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Andrew Motyka is the Archdiocesan Director of Liturgical Music and Cathedral Music for the Archdiocese of Indianapolis.
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The ratio of voices in modern choirs is usually wrong. Basses should be numerically greatest, then altos, then tenors, then sopranos. One good soprano can carry a high “A” against 30 lower voices.
— Roger Wagner

That Satisfying Click
published 28 August 2013 by Andrew R. Motyka

T MAY COME AS A SURPRISE to you, but I am a fairly odd individual. For example, when most people get furniture or other items from places like IKEA, they hate getting home and assembling them. I am the opposite. I truly enjoy putting these things like that together (my wife regularly reminds me that this is one of the best things about being married to me. Aren’t I a catch?). When we bought a new office desk, I stood in the room, with all the boxes unpacked and the components scattered all around me on the floor, and smiled.

One of the things I enjoy most about these experiences is the tangible feedback when you get a part into just the right place. When you get the right peg in the right slot, when you turn the locknut just the right amount, you hear that “satisfying click.” You just know you have it right. You have gotten the right piece in the right place at the right time.

A while back, I was interviewed by a small town newspaper asking what it was about Church music that appealed most to me. Many people would probably respond, “I enjoy praising God,” or “Giving my talents to the Lord is right,” and these are all fine responses with which I agree. However, what truly drew me into music in the liturgy was singing sacred music in its proper context.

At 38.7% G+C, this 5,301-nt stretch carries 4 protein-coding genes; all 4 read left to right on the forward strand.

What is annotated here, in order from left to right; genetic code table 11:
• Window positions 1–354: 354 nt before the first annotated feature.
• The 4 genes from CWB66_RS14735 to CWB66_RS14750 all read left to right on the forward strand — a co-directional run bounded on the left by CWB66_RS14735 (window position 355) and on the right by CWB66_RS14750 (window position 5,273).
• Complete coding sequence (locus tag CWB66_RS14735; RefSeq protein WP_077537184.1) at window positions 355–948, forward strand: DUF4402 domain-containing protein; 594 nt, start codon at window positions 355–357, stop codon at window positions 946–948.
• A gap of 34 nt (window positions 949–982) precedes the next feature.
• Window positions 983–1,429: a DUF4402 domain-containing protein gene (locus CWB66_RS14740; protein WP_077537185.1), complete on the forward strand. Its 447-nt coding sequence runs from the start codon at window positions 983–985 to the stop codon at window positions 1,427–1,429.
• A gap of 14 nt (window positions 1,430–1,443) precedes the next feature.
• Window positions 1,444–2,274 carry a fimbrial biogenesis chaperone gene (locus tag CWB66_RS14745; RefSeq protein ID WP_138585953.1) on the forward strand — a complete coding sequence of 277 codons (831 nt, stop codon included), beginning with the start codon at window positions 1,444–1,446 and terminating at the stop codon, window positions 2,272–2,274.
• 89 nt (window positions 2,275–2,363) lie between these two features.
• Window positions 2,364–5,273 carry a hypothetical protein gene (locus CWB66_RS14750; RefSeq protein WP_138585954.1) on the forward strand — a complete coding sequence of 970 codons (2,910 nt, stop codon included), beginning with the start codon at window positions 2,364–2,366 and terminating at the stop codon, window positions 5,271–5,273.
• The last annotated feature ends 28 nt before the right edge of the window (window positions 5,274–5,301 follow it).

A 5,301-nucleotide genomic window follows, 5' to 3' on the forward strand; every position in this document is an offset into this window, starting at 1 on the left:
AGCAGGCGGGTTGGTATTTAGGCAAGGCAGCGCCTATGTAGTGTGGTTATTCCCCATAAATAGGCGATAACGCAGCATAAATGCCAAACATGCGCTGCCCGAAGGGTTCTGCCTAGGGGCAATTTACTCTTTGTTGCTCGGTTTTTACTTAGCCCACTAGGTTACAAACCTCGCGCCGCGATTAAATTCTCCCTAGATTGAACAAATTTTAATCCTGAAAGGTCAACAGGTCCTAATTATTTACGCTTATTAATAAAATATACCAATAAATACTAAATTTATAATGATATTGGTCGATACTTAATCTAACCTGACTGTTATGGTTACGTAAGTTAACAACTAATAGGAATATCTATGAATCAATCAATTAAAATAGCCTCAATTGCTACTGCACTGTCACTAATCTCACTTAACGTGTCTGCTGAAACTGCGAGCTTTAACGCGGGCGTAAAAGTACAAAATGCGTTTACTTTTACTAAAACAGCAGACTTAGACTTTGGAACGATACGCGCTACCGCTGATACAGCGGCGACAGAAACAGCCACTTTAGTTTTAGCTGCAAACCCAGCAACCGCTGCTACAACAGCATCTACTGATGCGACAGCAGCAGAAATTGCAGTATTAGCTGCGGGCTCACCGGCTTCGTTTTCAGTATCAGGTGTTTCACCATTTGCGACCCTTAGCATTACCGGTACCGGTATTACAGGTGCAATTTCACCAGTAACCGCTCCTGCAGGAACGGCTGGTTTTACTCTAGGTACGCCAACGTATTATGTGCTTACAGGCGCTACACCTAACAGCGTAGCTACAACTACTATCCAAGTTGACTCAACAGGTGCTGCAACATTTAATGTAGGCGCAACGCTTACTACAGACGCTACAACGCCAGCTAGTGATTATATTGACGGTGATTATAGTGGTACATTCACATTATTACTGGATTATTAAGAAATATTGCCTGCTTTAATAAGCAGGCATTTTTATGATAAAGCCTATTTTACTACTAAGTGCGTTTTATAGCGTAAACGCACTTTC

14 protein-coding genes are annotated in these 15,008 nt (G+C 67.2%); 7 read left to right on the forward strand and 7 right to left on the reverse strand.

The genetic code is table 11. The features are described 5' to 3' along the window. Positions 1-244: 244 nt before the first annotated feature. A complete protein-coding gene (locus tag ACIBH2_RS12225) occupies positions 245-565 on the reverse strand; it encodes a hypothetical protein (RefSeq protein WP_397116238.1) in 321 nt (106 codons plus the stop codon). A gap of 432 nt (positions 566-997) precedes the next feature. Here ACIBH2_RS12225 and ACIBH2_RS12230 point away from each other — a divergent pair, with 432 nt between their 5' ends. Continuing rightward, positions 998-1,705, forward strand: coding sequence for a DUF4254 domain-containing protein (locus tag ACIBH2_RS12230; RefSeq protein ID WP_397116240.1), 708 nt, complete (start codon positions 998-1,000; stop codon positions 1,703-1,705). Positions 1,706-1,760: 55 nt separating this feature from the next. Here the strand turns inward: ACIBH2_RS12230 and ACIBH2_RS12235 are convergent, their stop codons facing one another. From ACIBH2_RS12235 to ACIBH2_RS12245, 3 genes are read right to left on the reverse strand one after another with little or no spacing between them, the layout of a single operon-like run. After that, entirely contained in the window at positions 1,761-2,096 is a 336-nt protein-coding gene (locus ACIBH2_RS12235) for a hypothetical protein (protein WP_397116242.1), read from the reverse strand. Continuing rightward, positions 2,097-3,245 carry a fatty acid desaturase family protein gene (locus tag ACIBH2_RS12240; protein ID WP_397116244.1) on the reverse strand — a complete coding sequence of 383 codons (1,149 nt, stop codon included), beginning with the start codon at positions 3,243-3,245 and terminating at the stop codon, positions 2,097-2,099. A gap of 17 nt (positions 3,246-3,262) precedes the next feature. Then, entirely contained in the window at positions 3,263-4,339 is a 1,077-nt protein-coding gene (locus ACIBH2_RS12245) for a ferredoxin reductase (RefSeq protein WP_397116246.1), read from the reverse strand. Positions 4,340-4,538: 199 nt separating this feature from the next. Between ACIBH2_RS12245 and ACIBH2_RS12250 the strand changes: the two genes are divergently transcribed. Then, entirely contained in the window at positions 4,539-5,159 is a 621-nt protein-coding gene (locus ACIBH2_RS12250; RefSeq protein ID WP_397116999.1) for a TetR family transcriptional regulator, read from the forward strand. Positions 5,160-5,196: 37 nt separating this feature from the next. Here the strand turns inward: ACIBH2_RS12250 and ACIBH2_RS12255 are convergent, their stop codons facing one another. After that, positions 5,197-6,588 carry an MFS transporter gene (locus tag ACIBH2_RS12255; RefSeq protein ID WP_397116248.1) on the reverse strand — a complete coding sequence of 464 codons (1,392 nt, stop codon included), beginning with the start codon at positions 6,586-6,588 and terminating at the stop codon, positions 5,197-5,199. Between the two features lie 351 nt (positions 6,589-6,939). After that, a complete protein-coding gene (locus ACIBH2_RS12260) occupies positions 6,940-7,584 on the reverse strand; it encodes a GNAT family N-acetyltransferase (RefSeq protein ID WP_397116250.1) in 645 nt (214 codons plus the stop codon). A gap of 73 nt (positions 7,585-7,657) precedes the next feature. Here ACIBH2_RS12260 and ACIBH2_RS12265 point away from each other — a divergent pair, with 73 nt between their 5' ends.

I was like most college music majors. I sang in the choir and performed many staples of choral literature. Many of these were sacred pieces. Especially in our chamber singers, we sang many motets and religious songs. I loved them. They were musically satisfying. I didn’t even feel like anything was missing in them.

The first time I sang a motet in the context of the liturgy, I felt it: that satisfying click. I was doing something beautiful, in the right place, at the right time, and for the right reason. Suddenly, the beautiful piece that I had enjoyed so much before took on a totally different dimension. When the song became prayer, it was so much more than I had ever experienced before. My liturgical-musical experience has been marked by that same satisfaction countless times. I am singing (or playing, or conducting) a fitting piece, at the right time, in the right place.

This analogy extends not only in the corporate, but largely into my personal life of faith, too. My relationship with Christ has that same dimension: the grace of God, through prayer and other works, just fits into my life perfectly. It gives that satisfying click.

Here is where the analogy breaks down, though (as all analogies inevitably do). God doesn’t really fit neatly into an instruction booklet like that. He is not the long-awaited straight piece that allows you to finally complete that Tetris. Rather, His grace is more like a viscous ooze that fills all of the holes in which you are missing pieces, with plenty left over in the end.

Maybe it isn’t a satisfying click. Maybe it’s more of a satisfying blorp.